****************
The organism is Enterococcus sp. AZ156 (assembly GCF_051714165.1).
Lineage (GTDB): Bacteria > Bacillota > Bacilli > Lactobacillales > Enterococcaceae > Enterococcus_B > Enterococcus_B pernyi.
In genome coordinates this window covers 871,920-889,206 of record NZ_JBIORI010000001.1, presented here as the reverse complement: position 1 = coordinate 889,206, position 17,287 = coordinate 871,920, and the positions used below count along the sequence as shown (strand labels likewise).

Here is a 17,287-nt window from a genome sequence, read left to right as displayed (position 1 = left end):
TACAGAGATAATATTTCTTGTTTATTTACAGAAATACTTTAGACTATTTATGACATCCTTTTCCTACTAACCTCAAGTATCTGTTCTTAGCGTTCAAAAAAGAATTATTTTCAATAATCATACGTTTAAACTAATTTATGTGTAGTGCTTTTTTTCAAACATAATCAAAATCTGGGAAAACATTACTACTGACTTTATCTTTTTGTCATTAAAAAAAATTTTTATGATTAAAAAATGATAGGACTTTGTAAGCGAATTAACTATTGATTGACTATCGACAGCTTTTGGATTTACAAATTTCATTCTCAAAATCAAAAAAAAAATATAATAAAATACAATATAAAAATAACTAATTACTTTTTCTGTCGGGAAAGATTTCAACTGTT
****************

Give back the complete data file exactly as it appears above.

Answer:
The organism is Enterococcus sp. AZ156 (assembly GCF_051714165.1).
Lineage (GTDB): Bacteria > Bacillota > Bacilli > Lactobacillales > Enterococcaceae > Enterococcus_B > Enterococcus_B pernyi.
In genome coordinates this window covers 871,920-889,206 of record NZ_JBIORI010000001.1, presented here as the reverse complement: position 1 = coordinate 889,206, position 17,287 = coordinate 871,920, and the positions used below count along the sequence as shown (strand labels likewise).

Here is a 17,287-nt window from a genome sequence, read left to right as displayed (position 1 = left end):
TACAGAGATAATATTTCTTGTTTATTTACAGAAATACTTTAGACTATTTATGACATCCTTTTCCTACTAACCTCAAGTATCTGTTCTTAGCGTTCAAAAAAGAATTATTTTCAATAATCATACGTTTAAACTAATTTATGTGTAGTGCTTTTTTTCAAACATAATCAAAATCTGGGAAAACATTACTACTGACTTTATCTTTTTGTCATTAAAAAAAATTTTTATGATTAAAAAATGATAGGACTTTGTAAGCGAATTAACTATTGATTGACTATCGACAGCTTTTGGATTTACAAATTTCATTCTCAAAATCAAAAAAAAAATATAATAAAATACAATATAAAAATAACTAATTACTTTTTCTGTCGGGAAAGATTTCAACTGTT